• Narrative: Present the story of the case. Describe what happened and how the events created a problem or dilemma. This should be written in the third person and in the past tense, generally using full names of the individuals involved. If the case needs to be anonymized, this should be stated explicitly in the introduction. Direct quotations may be used to enhance the flow of the narrative and to develop different perspectives.  There are many ways to write the body of a case study. In one example, the narrative leads to a decision point and ends with a series of questions, potentially used for discussion, that crystallize those points of decision. In another, the story may be presented completely—from start to finish—with the aftermath of the events forming the conclusion. In this type of case, the analysis involves an examination of the various event elements.
  • Conclusions: Tell how the case ended. Explain what happened. Was there resolution or are there continuing issues? Did policy at the organization change? How did the organization and/or major players in the case react?
  • Discussion: Raise a set of questions useful for group discussion or self-reflection. Another option is to  analyze the case in narrative fashion. The nature of the ethical issues and how they are presented dictate the best format for the discussion section.   
  • Keywords: A list of optional keywords to describe the themes of a study are offered in the submission form. If applied, these will, in part, provide ease in searching  among multiple published Case Studies in Archival Ethics.

Submitting a Case Study

To submit a case study, please use the SUBMISSION FORM. Include all of the required information—such as institutional identity, authorship, and case summary—in the order that it is requested. Suggested case study length is 2,500 to 5,000 words. Authors are responsible for understanding and following the principles that govern the “fair use” of quotations and illustrations and for obtaining written permission to publish, where necessary. Accuracy in citations is also the author’s responsibility.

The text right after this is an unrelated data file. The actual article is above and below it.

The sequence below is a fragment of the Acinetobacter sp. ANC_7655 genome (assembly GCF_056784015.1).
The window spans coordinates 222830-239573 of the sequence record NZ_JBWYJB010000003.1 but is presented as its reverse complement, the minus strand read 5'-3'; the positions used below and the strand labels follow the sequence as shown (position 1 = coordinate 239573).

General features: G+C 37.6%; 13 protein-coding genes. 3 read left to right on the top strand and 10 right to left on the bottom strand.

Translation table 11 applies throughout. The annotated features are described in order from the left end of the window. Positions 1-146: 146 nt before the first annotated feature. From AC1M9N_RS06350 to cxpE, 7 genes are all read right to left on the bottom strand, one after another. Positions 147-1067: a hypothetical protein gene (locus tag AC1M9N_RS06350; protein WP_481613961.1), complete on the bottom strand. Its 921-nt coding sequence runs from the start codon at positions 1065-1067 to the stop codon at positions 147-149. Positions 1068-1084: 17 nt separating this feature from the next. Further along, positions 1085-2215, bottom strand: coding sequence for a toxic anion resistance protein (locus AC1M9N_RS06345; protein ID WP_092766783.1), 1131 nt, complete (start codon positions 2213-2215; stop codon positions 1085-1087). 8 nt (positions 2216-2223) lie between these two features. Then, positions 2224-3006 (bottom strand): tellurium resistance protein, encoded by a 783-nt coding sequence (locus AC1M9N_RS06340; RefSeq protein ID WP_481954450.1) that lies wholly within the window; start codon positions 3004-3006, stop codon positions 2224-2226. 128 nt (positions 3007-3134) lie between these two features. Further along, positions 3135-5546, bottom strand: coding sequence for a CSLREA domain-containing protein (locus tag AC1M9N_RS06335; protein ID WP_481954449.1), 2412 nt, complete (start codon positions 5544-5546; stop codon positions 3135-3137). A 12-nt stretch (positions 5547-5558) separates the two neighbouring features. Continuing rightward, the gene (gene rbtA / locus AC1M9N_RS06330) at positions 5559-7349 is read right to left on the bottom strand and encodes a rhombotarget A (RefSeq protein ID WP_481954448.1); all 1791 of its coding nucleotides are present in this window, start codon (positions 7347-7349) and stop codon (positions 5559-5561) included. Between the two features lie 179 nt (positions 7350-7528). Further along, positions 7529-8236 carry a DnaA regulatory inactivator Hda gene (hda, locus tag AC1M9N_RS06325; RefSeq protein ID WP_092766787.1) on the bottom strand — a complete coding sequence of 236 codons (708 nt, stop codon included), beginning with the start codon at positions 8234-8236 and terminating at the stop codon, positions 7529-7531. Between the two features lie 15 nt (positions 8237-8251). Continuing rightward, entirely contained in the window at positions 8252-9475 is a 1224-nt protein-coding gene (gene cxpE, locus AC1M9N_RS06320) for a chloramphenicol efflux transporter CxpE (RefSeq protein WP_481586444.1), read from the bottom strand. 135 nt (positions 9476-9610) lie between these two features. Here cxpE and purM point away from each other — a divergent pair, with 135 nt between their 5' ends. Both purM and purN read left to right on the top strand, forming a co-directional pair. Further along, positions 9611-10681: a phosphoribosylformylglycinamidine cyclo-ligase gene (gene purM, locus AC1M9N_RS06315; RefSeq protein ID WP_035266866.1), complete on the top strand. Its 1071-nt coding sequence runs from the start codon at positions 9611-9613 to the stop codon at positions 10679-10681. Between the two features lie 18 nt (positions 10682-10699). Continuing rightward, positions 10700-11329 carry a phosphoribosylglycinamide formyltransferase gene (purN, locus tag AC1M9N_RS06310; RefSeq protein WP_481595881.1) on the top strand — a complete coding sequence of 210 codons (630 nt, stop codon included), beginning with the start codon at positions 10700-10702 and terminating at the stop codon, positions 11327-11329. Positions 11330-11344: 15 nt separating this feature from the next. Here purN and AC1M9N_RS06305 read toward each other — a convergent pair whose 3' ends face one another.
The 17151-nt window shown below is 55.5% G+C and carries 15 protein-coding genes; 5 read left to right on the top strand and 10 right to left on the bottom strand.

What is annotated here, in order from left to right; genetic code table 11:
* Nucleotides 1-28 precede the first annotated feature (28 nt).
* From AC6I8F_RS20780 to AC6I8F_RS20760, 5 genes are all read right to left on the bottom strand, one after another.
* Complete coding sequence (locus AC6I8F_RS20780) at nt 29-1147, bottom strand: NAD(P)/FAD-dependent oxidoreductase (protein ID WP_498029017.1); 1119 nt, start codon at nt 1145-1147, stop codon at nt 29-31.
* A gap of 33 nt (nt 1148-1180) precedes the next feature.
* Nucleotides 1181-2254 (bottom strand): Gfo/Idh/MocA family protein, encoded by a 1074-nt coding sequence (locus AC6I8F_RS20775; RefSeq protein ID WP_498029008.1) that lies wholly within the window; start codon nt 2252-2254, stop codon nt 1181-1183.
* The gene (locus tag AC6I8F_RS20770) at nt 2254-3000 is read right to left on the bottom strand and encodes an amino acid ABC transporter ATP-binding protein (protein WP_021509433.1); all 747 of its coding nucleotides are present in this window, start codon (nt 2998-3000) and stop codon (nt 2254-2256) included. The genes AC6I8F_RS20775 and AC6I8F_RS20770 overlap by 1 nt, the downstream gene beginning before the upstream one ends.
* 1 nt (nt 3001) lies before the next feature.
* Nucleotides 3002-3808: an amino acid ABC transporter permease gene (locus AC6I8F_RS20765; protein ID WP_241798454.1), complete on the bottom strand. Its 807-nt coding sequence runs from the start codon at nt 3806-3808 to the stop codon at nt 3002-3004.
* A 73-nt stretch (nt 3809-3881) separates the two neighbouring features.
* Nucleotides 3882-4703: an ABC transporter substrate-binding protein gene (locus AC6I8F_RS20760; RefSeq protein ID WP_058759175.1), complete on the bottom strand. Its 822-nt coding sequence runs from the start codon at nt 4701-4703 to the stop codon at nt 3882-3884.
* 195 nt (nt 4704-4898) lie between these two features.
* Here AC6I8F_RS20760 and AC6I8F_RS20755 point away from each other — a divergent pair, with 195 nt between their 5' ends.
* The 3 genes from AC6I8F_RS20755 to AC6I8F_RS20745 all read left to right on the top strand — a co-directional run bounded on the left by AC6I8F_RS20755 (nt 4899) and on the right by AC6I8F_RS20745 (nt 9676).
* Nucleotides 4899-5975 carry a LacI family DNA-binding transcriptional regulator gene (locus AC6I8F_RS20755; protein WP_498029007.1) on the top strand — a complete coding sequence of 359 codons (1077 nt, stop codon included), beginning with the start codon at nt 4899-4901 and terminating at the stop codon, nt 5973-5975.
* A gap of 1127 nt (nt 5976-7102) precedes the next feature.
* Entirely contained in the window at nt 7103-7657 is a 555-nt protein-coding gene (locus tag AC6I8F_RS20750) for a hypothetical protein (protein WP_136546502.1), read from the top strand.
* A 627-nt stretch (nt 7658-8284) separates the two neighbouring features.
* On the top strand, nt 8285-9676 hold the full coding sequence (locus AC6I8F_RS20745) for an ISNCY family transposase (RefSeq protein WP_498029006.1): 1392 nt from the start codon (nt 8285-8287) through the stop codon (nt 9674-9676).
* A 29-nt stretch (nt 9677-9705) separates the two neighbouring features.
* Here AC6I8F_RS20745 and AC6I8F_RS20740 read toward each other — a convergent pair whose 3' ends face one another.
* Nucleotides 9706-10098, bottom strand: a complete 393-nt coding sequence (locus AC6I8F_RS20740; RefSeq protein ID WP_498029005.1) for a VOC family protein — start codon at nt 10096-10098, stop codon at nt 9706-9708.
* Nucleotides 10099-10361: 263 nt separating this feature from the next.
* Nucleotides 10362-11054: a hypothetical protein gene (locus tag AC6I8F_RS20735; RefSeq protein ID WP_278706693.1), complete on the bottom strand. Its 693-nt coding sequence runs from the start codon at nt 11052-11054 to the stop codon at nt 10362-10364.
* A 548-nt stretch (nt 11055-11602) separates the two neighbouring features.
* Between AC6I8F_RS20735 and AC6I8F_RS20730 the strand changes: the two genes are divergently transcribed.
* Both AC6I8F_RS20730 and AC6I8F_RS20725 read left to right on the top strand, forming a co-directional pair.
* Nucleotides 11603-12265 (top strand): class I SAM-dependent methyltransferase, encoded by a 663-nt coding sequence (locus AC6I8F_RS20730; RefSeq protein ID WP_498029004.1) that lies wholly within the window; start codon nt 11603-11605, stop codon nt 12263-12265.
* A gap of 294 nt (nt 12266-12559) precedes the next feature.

Review Process

All submissions will be reviewed by two members of CEPC and evaluated according to a RUBRIC. The reviewers will return the case study and completed rubric within three weeks of receipt to the Chair of CEPC, who will then review the feedback and make a publication recommendation to SAA’s Publications Editor. Within five weeks after submission, the case study author will be notified of the publication decision.

A submission will not be considered if is being reviewed by another publishing outlet at the same time, nor if it has been published previously in a similar form.

Publication Process  

Once accepted, case studies will be submitted to the SAA Publications Editor and Director of Publishing for light copyediting. If major changes are needed, a version tracking those changes will be sent to the author for confirmation. After the author signs off on a final version, SAA will format the case study and post it to the website as a PDF. 

Copyright of the case study will remain with the author, and SAA will acknowledge this in the copyright line that appears with the case study. Authors will consent, grant, and assign to SAA the non-exclusive right to publish and/or distribute all or any part of the case study throughout the world in electronic or any other medium. In return, SAA agrees to publish the work under a Creative Commons Attribution No Derivatives license.

Case Study Examples

An Online Exhibit: A Tale of Triumph and Tribulation
by Nancy Freeman, CA and Robert B. Riter

FOIA Request
by Nancy Freeman, CA and Holly Geist, CA